Picture this: You’re in the thick of your yoga practice for the day. The teacher instructs you to move into a posture – let’s say Chaturanga, or maybe even Lunge Warrior. And, your immediate reaction to the instruction is to cringe at the words coming out of their mouth. Maybe you groan a bit. Or, your brain explodes with every curse word in the book.
But, now that you’re in this dreaded posture all you can do is count the moments until it’s over. You never truly arrive in it because you are so damn ready to move on to whatever comes next… because anything is better than this. It hurts. It’s super uncomfortable. It’s far from your favorite.
Don’t worry if this sounds so insanely familiar to you because I’ve been there, too. And, I think anybody that says this hasn’t happened to them at some point in their practice is LYING.
The people attracted to a rigorous yoga practice that kicks your butt on the daily are going to have these moments. And, if you didn’t have them, you probably would have moved on to a different activity long ago. (Maybe take up Zumba? Or, jump on the Peloton bandwagon? Nope. Let’s just go back to running…)
It’s the challenge that brings us back to our mat again and again, don’t you think?
I used to HATE Chaturanga. If I went to a class where we Chaturanga-ed more than my, at the time, super wimpy arms could handle it, I’d start to see red. And, then without a doubt I’d find myself in this whole woe-is-me-yoga-is-too-hard way of thinking.
Let me tell you, that kind of thinking… sucks. And, I wanted to change that as soon as possible. It was a CHALLENGE. And, I could either rise to it or only go to classes and have experiences that avoided this posture, or anything like it (which is about fifty percent of all yoga asana).
But, I know you are just like me. Avoiding something just because it’s uncomfortable is not going to work. It bothered me for a reason (because I had zero upper body strength at the time and I hated to feel and look like I couldn’t do it.)
So, I saw it as a sign. It was time to work for something new within my practice.
It took years of working on my arm balances and inversions (tumbling to the floor and face planting along the way), getting comfortable in Down Dog, and starting to understand that my ribs need to be closed as much as possible throughout my practice and abs engaged whenever I could engage them.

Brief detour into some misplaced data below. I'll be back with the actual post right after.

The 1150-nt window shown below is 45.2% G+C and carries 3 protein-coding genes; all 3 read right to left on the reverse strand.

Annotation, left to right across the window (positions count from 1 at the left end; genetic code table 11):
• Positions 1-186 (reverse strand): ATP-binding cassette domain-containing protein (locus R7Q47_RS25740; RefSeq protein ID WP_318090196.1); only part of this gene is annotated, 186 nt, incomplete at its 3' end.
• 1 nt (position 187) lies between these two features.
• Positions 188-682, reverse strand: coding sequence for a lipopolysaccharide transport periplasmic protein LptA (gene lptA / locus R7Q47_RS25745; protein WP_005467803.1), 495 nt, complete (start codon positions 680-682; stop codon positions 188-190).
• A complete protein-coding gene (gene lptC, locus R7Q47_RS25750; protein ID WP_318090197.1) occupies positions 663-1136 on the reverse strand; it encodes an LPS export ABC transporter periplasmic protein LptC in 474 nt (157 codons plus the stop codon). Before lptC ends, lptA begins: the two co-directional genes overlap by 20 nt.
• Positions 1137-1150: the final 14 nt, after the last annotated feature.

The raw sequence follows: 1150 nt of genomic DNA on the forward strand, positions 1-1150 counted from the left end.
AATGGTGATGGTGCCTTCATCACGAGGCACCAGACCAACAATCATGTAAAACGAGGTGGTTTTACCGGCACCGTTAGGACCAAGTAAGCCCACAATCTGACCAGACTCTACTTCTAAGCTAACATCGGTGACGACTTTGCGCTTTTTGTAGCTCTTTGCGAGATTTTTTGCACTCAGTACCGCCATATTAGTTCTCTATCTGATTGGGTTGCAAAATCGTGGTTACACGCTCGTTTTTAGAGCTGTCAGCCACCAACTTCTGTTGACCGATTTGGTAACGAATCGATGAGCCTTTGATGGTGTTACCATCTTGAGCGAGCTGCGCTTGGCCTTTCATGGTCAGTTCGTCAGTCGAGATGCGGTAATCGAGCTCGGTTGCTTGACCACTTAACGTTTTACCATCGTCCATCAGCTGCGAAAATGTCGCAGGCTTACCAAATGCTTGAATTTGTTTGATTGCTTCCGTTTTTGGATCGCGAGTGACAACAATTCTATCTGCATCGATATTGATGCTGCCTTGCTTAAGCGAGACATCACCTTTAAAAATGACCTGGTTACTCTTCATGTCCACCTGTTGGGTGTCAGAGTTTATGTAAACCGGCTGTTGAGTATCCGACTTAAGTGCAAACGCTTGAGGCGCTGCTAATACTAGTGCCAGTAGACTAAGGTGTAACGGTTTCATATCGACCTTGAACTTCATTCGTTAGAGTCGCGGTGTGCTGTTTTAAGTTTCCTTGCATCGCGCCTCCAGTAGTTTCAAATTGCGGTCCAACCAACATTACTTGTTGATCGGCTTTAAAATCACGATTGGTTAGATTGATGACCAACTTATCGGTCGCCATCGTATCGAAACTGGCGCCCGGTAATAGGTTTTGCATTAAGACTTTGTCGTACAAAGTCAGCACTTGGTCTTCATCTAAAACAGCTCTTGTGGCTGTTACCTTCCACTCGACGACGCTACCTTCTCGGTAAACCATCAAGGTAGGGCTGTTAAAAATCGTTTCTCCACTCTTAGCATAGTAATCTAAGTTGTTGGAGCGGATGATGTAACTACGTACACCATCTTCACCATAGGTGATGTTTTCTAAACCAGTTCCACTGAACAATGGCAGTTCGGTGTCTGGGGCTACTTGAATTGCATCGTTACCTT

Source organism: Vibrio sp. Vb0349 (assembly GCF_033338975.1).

It was hard and uncomfortable. None of this stuff came easy to me.
So now, what makes me proud, after all of this time, is how my body and mind respond to the word, "Chaturanga."
There’s zero red. There’s zero whine. There’s just moving through Chaturanga.
I accepted the challenge and it changed me for the better. It helped to quiet that victim-y voice in my head, not just while in the posture, but in pretty much every other situation in my life where it would most likely show up (traffic jams, waiting in lines, internet outages, 2020… need I go on?).
A few years ago, I was in a three-day teacher training intensive and we all had to go around the room and tell everyone the posture we disliked the most. And, I couldn’t come up with one.
Because through the years, even though certain postures are difficult, or at times damn near impossible, they each still have a place in my practice.
I don’t dislike any postures, but there sure are postures that when I’m in them I’m not exactly calling them my best friend either. So, was I lying? No. But, I think the question was worded incorrectly. If the question was: Which posture do you struggle with the most? I would have been there for ten minutes giving a dramatic monologue on the matter.
And, I want to get you in that place, too. Where you don’t hate any posture, but see instead what it’s offering you in the practicing of it.
Your Yoga for the Day:
So, right now I want you to think of posture you struggle with the most. And, maybe even jot down a few words that describe how it makes you feel when it comes up in your practice. Do you whine? Or, send mental death threats to your instructor? Do you always give up and wait for the class to move on to something else? Don’t judge what happens, it’s all fine. Just write it down as the truth of what happens for you right now.
Now, I want you to think about how to improve this situation because you can. You could ask the instructor more about the posture before or after class. You could book a private session to dig deeper into it. You could attend a workshop where this posture will be taught slowly and with intention. You could Google and YouTube the crap out of it. Or, right now come up with a few related postures that don’t affect you as much and decide to study them a bit more, adding them into your practice daily.
I promise it will get better.
And, we’ve all been there. Yes – even the yoga goddess that never misses a class and seems to have it all together, popping into handstands on Instagram like its no biggie. She’s totally been there, too.
And, if you asked her, she’s cheering you on and knowing you will get to the other side of this. Because that’s why we practice – the challenge of it calls us to be greater. It calls us to be more of our best, highest Self. And, whoa, this world… needs that.
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Tori Hicks-Glogowski is an online yoga instructor for real people looking to do extraordinary things. On her own mat for well over fifteen years, Tori works to inspire others to develop a life long practice through her classes, workshops, in-person events, and retreats. Find out more about Tori now.